The Top 3 Ways to Build Operational Resilience in an Organization

Hand writing inscription Resilience with marker, concept

The pandemic challenged the world in ways that it wasn’t ready to figure out how. As for organizations, it challenged how they operated, communicated, and safeguarded assets against risk and disruption. The outcome exposed how flawed traditional resilience approaches were. In no way were the approaches up to the standard required to address the sudden situation caused by the pandemic. That is why today, companies are working towards operational resilience going forward. 

The new approach towards resilience can be defined as initiatives are taken by businesses to continue expanding business management programs. It focuses on the possible impacts, connected risk chances, and tolerance levels in case product or service delivery disrupts. 

These initiatives account for all internal and external stakeholders such as employees, customers, partners, etc. They also manage risk assessments, monitoring, and execution of controls impacting the workforce, technology, facilities, and other third parties.

This article discusses the top three ways to build this new approach toward organizational resilience.

Building the Framework on Existing Systems

Implementing a new resilience framework like operational resilience does not need to be started from scratch. It can be achieved through effective risk management of existing systems, people, and processes.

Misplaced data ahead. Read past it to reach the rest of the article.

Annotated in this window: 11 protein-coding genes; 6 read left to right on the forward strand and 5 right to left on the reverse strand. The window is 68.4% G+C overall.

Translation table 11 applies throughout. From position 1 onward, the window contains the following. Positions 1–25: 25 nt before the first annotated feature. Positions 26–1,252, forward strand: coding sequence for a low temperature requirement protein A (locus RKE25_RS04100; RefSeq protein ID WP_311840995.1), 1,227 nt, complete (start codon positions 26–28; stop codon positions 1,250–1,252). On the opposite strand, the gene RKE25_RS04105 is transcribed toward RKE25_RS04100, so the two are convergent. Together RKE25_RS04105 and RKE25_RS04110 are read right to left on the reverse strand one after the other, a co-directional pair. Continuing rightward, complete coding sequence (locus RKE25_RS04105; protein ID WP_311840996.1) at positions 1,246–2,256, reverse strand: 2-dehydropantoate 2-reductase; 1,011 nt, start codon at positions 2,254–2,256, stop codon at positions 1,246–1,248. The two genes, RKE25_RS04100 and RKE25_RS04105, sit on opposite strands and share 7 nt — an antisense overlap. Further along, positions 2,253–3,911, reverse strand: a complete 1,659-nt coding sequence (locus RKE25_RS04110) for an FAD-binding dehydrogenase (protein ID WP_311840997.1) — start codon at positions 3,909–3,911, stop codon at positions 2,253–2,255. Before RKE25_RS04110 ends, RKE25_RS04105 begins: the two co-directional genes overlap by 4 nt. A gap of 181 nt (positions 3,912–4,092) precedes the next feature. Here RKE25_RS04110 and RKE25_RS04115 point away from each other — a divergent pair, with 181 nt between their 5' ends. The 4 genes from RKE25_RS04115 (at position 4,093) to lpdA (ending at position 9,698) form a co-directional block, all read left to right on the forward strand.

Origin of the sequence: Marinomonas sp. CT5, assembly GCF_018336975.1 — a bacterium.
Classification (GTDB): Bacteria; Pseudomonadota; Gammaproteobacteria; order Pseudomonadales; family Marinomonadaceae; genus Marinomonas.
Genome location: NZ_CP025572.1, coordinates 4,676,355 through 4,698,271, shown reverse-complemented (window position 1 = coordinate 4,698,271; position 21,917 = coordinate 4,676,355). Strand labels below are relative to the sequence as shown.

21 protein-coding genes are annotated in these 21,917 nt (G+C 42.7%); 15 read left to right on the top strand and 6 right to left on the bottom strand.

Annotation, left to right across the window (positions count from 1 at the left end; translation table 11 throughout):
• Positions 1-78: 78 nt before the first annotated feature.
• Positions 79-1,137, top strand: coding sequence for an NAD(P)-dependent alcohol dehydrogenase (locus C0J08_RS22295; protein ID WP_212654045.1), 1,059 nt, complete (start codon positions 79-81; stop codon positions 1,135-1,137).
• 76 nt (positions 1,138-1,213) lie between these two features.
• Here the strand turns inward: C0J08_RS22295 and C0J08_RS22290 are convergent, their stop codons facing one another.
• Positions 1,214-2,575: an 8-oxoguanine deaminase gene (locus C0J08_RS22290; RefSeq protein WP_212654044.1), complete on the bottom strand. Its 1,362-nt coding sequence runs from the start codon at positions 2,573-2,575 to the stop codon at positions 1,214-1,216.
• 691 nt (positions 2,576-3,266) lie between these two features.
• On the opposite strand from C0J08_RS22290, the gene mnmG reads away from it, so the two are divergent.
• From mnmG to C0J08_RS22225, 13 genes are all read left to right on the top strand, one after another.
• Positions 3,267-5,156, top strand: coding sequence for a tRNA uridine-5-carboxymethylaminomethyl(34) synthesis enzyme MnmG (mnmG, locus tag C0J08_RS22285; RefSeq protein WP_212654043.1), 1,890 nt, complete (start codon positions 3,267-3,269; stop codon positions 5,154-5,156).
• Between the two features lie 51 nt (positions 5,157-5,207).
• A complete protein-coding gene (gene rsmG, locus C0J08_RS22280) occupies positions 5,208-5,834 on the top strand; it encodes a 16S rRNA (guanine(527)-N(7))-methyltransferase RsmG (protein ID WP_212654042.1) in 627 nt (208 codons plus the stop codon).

Talking about risk management, it has always been an organization’s reaction to events that have already happened. These events were typically the ones where much less attention was given to proactively handling them. This is where resilience based on operation comes in the middle. The ultimate purpose of this framework is to emphasize anticipating what risks are ahead and how to withstand its impacts.

One can conclude that achieving operation-based resilience is like tracking potential risk indicators, assessing risks, analyzing scenarios, etc.

Incorporating with Third Parties

A lot of companies tie up with third parties to obtain essential business services. For example, a company can have third-party connections for distribution, operations, and financial services. Therefore, while developing a new resilience, the company needs to fully understand how these third parties partner with them. 

Third-party companies should be included in the resilience planning. That will help the business safeguard its operations with them from any disruption. Connect with your company’s third-party partners to fill in knowledge gaps.

Make Past Experiences Matter

Learning from past experiences of both internal and external events is a critical part of building an operational resilience framework. For example, evaluate how well your company responded to the pandemic. If there were any potential mistakes, look for reasons behind what went wrong. Evaluate what measures could have been taken to avoid the mistakes made. 

Knowing these things beforehand will help the company develop a robust resilience strategy. Because adapting to systems based on a direct response to past failed events works better while framing a new resilience.

Wrapping Up

The pandemic showed how businesses are more vulnerable than ever in the interconnected and interdependent world. Living and working through the turbulence added to a whole new concept of resilience.

If you are looking to develop operational resilience for your IT estate, hiring a service provider company is the best option. These companies have efficient tools that provide complete visibility to manage potential risks and disturbances, boost resilience capabilities and navigate digital complexities.

Clare Louise